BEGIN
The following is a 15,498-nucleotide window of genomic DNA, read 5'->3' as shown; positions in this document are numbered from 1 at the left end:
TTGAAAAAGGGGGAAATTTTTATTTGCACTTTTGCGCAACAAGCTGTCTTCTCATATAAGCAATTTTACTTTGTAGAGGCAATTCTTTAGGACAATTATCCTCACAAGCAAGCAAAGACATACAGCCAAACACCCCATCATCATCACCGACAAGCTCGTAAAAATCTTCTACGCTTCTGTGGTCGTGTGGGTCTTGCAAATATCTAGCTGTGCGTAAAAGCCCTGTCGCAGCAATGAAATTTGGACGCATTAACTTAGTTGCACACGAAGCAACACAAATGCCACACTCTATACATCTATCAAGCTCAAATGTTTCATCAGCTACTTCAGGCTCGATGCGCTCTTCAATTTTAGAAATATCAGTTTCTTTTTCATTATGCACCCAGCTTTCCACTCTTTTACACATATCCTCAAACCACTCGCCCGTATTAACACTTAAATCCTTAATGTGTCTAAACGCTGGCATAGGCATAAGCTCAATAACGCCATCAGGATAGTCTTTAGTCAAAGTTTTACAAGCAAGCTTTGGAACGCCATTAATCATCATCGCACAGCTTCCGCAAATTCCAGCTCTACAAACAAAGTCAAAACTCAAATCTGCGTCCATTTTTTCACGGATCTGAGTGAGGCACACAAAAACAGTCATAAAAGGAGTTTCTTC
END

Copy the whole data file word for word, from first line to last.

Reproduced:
The following is a 15,498-nucleotide window of genomic DNA, read 5'->3' as shown; positions in this document are numbered from 1 at the left end:
TTGAAAAAGGGGGAAATTTTTATTTGCACTTTTGCGCAACAAGCTGTCTTCTCATATAAGCAATTTTACTTTGTAGAGGCAATTCTTTAGGACAATTATCCTCACAAGCAAGCAAAGACATACAGCCAAACACCCCATCATCATCACCGACAAGCTCGTAAAAATCTTCTACGCTTCTGTGGTCGTGTGGGTCTTGCAAATATCTAGCTGTGCGTAAAAGCCCTGTCGCAGCAATGAAATTTGGACGCATTAACTTAGTTGCACACGAAGCAACACAAATGCCACACTCTATACATCTATCAAGCTCAAATGTTTCATCAGCTACTTCAGGCTCGATGCGCTCTTCAATTTTAGAAATATCAGTTTCTTTTTCATTATGCACCCAGCTTTCCACTCTTTTACACATATCCTCAAACCACTCGCCCGTATTAACACTTAAATCCTTAATGTGTCTAAACGCTGGCATAGGCATAAGCTCAATAACGCCATCAGGATAGTCTTTAGTCAAAGTTTTACAAGCAAGCTTTGGAACGCCATTAATCATCATCGCACAGCTTCCGCAAATTCCAGCTCTACAAACAAAGTCAAAACTCAAATCTGCGTCCATTTTTTCACGGATCTGAGTGAGGCACACAAAAACAGTCATAAAAGGAGTTTCTTC